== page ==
Counselling Dilemma: A Sensitive Client Request
You have a long-term client who is suffering from liver failure. Trevor is 45 years of age and was diagnosed with this condition approximately 3 years ago. His state of health is rapidly deteriorating and he has recently been hospitalised, awaiting a transplant. Trevor has a rare blood type and all attempts to acquire a compatible organ for him have been unsuccessful. The medical team is urging Trevor to move on to a more intensive life support system while he awaits a transplant.
You have worked with Trevor regarding his deteriorating health and related issues for over 18 months. Trevor has accepted his declining health and has worked through his feelings about death. The possibility of a transplant was Trevor’s last hope, however. He is now faced with the prospect of spending his final days in intensive care and has been weighing his options about refusing treatment or waiting for the transplant.
During your last counselling session with Trevor and his wife, Trevor decided that he wants to refuse intensive treatment and to return to the comfort of home. He asked if you would talk with the medical team and inform them of his decision.
Would you agree to Trevor’s request? What would your values be in this situation? How might they affect your actions in this case?
I do not have any issues with regards to my client?s choices in this scenario as my own values indicate respect for the client?s wishes. I would agree to support him in his decision to discontinue active treatment in order to increase his quality of life.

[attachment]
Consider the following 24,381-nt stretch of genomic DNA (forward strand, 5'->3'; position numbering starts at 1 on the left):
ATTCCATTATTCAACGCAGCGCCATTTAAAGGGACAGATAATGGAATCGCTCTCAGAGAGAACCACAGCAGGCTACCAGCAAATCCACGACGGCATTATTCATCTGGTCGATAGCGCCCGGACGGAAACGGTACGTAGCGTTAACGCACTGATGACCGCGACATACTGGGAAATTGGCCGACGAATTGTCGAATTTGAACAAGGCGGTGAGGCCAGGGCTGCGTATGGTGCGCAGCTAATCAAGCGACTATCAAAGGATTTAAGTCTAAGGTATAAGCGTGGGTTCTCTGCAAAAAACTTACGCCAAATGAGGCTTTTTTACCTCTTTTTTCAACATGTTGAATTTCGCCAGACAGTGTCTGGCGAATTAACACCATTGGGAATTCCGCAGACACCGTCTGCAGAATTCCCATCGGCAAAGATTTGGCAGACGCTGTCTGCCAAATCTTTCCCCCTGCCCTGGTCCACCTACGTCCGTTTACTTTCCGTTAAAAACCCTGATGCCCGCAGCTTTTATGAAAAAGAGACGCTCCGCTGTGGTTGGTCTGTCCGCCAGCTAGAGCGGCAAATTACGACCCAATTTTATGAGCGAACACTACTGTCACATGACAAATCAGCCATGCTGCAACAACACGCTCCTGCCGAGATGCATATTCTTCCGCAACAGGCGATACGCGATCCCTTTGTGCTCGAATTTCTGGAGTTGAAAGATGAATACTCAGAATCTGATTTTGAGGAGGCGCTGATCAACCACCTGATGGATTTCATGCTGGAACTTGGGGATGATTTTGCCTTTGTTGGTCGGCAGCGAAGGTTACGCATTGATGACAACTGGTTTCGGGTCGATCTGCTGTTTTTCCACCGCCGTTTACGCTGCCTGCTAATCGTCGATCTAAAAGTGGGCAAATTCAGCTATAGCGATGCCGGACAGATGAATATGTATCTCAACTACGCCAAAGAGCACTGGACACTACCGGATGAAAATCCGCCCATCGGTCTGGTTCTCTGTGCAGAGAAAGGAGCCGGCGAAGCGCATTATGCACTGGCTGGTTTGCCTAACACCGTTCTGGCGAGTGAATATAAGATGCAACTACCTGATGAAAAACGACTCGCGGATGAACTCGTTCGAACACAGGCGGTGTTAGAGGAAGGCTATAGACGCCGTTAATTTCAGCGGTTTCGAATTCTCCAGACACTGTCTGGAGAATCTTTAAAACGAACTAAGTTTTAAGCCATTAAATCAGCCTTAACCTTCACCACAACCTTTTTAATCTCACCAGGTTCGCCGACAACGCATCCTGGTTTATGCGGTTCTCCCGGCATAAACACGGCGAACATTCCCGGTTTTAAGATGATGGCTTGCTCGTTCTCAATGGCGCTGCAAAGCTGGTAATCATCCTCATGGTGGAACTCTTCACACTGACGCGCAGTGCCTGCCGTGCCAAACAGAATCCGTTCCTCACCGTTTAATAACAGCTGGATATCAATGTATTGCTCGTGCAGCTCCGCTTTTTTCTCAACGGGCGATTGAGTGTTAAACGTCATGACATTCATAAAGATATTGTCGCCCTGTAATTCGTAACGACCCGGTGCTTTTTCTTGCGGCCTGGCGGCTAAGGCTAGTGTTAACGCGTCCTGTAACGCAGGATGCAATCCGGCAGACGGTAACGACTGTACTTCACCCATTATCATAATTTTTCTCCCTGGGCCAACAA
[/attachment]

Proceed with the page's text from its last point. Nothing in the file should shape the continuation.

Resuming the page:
There are some issues to consider in supporting the client. These are:
– The client?s acceptance of death
– Anticipatory grief
– The impact of his decision on his wife and children and other family and friends and how they are coping
– Assist him in discussing his decision with his doctor
– Referral to support services
Firstly I would work with my client in relation to his decision and his acceptance of death. Are there any issues that have remained unresolved for him? Often clients will grieve about unfulfilled goals and dreams (i.e. seeing children grow up, graduate and marry, being a grandparent, etc).
Does he have any fears? Some clients may fear being in pain or may want to know what happens when they die. Often expressing these feelings and fears is helpful for the client. I would answer any questions honestly from my experience. In addition, I would assist the client to talk to his doctor (usually his GP) about any medical issues pertaining to his decision. The client may wish to discuss his spiritual concerns with me. I am comfortable working with him, respecting his own beliefs and, if he requested, referring him to someone of his own faith for spiritual support.